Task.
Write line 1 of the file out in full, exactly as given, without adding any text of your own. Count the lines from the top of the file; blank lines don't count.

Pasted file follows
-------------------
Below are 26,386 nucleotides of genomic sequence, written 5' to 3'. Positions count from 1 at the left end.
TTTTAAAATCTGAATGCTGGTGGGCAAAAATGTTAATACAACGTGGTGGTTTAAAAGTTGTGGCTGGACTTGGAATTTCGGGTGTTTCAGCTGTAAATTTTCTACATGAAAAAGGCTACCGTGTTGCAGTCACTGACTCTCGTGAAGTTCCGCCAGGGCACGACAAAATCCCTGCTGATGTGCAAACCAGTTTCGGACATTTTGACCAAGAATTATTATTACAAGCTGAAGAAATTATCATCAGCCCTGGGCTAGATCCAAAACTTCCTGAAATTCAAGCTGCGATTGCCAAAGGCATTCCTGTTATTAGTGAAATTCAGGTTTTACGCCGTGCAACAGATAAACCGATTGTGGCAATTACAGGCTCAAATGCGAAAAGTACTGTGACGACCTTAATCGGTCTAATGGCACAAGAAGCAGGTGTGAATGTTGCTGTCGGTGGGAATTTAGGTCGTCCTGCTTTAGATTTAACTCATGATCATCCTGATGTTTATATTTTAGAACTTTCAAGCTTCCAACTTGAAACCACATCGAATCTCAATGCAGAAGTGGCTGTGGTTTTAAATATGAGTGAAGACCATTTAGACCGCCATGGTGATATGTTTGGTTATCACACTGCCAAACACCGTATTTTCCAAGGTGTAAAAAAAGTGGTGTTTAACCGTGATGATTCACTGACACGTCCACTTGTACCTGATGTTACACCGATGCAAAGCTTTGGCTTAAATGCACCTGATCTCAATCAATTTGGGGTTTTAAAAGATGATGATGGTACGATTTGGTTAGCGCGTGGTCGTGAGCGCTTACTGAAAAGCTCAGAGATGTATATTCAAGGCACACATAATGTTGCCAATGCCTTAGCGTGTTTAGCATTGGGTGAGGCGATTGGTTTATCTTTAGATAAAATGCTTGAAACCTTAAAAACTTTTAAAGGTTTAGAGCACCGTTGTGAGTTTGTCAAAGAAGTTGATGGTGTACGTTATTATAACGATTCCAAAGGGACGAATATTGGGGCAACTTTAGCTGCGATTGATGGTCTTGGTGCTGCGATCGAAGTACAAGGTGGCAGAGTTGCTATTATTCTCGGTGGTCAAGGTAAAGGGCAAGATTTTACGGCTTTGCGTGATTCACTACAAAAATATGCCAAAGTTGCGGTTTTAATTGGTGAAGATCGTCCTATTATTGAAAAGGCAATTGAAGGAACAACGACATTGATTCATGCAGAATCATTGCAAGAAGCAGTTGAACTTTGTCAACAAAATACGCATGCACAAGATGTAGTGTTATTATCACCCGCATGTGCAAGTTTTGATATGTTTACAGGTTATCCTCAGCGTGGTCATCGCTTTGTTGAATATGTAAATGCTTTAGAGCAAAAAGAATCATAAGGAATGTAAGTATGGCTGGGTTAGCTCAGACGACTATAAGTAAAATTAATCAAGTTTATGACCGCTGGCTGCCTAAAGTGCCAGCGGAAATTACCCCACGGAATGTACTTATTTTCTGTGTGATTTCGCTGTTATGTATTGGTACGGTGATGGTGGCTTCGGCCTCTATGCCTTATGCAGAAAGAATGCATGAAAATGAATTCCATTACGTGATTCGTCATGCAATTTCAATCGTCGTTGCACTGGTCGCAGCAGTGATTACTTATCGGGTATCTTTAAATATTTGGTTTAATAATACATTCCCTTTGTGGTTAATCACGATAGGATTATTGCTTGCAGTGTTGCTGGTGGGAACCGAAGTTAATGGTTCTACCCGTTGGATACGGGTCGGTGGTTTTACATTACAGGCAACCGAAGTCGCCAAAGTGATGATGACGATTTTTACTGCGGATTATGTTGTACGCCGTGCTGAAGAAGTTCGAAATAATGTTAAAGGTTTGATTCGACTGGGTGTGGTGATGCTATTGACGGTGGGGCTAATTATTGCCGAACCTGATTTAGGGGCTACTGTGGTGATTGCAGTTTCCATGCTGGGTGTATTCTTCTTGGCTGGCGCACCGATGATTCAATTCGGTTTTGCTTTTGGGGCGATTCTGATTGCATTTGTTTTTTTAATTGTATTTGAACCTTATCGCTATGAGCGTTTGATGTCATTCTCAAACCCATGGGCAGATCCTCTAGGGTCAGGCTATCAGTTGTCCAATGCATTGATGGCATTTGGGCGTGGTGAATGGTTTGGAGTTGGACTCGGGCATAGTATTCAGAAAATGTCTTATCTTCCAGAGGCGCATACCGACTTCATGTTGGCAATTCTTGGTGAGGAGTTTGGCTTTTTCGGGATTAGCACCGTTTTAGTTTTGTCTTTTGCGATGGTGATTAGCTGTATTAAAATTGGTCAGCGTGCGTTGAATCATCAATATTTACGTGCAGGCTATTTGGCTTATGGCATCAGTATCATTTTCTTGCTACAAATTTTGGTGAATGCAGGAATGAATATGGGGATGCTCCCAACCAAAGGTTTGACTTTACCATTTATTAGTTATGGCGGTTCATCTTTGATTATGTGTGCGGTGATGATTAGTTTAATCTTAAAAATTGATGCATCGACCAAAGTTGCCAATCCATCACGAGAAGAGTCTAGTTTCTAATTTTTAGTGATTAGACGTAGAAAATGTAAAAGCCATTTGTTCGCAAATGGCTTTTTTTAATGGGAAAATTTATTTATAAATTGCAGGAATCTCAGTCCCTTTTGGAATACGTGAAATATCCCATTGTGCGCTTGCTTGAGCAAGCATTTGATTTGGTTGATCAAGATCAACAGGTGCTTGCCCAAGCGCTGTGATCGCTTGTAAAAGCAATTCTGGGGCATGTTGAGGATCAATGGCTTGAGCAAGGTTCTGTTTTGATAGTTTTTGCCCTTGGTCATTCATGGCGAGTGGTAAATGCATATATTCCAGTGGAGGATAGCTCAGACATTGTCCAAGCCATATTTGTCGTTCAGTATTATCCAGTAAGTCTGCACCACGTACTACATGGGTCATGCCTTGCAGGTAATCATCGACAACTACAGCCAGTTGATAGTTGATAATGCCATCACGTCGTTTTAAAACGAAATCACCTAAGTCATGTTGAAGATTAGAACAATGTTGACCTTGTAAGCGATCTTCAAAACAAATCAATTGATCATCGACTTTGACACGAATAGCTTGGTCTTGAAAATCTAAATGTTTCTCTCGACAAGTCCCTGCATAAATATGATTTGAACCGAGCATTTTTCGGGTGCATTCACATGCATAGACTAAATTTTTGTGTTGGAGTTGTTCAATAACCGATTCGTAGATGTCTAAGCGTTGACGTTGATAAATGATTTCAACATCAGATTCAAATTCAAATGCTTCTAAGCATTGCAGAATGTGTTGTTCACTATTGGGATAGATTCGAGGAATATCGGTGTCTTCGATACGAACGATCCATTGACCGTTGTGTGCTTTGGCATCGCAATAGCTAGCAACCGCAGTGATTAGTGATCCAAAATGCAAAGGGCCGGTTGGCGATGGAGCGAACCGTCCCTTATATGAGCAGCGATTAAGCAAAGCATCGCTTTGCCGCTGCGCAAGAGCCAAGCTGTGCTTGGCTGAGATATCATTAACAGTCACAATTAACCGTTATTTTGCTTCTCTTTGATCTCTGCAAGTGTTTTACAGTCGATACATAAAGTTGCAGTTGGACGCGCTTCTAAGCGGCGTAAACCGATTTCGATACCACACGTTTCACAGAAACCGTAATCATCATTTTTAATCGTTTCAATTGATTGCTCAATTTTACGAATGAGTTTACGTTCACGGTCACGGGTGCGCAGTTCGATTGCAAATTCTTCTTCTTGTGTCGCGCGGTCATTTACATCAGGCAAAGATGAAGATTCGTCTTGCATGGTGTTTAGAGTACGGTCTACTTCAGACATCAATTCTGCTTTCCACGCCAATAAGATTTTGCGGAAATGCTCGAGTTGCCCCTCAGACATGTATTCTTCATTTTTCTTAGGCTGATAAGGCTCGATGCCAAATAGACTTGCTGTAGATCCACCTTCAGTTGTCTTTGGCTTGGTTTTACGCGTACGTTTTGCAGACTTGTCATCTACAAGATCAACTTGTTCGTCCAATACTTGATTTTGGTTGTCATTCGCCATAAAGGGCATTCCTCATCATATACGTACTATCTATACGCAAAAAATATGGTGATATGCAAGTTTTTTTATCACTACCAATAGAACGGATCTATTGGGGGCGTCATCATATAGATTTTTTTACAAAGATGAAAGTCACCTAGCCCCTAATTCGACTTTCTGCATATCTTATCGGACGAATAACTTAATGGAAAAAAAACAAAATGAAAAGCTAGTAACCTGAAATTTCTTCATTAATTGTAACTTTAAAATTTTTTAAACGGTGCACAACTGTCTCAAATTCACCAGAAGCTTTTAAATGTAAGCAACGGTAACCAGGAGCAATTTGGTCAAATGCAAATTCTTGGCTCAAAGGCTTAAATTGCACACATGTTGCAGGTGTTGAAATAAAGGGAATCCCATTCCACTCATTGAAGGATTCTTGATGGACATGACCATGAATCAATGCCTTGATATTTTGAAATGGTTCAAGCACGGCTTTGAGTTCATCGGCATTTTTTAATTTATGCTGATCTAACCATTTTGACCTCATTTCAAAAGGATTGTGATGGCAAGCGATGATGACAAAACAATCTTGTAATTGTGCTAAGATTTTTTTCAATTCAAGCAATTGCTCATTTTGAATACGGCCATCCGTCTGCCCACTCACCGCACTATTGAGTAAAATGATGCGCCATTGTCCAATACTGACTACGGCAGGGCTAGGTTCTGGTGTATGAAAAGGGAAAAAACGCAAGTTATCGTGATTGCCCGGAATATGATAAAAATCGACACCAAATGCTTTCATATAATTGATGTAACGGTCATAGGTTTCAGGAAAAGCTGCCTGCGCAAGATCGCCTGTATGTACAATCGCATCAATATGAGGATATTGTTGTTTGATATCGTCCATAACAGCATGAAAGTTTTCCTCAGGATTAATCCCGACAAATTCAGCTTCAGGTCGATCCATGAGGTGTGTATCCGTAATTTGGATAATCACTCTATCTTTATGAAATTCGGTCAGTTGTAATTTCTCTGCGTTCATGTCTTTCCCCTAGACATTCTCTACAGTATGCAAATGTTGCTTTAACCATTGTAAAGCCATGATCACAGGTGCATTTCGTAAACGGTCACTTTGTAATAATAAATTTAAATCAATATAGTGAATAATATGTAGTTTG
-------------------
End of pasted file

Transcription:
Below are 26,386 nucleotides of genomic sequence, written 5' to 3'. Positions count from 1 at the left end.